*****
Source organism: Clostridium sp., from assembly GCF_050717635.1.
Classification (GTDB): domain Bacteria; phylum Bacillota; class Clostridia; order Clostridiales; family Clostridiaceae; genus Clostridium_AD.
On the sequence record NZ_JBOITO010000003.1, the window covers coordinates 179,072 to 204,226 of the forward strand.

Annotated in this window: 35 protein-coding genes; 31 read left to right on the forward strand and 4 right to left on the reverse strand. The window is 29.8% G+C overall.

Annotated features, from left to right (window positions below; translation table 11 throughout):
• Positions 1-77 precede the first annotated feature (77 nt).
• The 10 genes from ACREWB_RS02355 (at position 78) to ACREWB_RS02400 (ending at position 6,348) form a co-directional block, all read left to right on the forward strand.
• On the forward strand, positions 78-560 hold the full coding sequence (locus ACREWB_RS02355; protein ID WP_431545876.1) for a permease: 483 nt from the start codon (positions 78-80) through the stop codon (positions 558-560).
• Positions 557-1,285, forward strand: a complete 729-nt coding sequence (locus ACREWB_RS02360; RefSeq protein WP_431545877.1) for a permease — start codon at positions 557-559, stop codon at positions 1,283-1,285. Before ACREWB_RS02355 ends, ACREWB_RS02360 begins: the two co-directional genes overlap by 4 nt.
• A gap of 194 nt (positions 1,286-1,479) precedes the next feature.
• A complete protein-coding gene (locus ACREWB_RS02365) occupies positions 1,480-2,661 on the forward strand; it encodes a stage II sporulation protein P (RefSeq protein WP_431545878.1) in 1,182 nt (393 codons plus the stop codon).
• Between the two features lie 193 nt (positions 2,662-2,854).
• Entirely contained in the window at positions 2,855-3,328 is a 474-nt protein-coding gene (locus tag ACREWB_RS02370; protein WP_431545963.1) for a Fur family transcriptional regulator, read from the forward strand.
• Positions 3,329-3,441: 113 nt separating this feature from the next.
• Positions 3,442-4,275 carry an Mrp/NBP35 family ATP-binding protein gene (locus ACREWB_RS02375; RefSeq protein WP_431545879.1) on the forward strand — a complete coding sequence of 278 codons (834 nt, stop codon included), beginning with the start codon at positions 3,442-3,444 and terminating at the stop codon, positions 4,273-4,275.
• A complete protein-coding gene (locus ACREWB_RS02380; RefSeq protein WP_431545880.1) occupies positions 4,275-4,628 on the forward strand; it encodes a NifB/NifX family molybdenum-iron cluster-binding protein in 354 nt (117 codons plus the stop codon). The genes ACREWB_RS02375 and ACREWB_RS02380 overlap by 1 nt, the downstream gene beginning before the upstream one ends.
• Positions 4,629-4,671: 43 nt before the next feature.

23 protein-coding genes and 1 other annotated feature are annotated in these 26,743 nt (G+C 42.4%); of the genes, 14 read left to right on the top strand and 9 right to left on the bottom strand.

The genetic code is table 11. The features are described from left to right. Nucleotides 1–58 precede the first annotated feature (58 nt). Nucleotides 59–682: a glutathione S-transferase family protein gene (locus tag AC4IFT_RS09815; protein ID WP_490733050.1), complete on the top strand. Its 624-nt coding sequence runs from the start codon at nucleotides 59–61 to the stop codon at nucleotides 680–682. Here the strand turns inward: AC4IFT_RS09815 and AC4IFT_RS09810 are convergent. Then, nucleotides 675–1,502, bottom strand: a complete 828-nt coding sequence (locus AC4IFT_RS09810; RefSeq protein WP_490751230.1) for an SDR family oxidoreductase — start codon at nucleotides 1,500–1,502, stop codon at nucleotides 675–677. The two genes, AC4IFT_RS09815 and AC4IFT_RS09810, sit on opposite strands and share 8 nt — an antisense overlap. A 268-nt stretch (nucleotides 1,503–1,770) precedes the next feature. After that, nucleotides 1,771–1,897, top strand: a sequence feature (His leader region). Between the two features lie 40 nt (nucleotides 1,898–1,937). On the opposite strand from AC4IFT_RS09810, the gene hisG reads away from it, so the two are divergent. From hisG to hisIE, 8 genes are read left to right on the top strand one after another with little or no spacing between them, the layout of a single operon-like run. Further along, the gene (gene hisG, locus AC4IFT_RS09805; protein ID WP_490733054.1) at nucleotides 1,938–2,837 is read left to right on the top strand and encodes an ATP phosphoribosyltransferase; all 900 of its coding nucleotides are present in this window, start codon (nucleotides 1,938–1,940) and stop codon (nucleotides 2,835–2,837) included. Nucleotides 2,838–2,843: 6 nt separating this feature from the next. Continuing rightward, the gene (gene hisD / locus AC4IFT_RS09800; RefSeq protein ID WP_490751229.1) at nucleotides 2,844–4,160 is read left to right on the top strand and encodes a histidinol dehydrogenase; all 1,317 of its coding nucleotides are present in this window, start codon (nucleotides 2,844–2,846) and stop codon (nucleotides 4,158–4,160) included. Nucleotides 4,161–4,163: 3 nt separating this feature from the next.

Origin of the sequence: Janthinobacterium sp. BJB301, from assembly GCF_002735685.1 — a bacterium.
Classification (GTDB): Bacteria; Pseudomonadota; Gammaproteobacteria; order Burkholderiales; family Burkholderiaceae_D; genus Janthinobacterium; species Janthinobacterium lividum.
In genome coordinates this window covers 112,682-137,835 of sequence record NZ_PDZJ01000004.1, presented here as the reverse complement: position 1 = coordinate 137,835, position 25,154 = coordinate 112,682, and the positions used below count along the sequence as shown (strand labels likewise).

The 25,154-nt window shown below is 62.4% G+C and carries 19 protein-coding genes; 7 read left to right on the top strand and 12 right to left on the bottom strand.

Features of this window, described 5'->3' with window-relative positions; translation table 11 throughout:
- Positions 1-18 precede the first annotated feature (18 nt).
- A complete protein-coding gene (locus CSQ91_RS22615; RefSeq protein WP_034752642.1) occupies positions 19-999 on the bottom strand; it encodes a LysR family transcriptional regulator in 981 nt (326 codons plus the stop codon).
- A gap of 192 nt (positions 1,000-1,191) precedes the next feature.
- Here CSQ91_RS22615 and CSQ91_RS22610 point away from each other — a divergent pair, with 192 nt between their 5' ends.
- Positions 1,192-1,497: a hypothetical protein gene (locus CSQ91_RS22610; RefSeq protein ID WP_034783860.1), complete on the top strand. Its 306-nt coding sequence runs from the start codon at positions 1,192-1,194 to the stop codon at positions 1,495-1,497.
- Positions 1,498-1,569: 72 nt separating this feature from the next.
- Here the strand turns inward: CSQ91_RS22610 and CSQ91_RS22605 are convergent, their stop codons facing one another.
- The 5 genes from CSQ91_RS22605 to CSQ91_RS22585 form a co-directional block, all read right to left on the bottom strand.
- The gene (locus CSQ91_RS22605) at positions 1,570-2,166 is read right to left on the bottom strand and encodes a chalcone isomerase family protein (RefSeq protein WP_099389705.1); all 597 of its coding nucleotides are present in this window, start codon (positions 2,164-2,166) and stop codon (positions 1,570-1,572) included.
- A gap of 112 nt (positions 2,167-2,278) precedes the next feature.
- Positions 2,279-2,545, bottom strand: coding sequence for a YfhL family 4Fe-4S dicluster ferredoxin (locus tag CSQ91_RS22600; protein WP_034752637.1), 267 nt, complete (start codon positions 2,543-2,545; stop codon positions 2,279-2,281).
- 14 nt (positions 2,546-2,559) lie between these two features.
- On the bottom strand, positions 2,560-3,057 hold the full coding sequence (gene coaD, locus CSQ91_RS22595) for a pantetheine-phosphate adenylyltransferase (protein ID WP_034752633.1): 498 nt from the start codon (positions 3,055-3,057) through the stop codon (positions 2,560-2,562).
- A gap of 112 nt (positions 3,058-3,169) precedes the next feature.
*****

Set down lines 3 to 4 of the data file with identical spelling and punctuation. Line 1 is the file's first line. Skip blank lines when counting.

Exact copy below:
On the sequence record NZ_JBOITO010000003.1, the window covers coordinates 179,072 to 204,226 of the forward strand.

Annotated in this window: 35 protein-coding genes; 31 read left to right on the forward strand and 4 right to left on the reverse strand. The window is 29.8% G+C overall.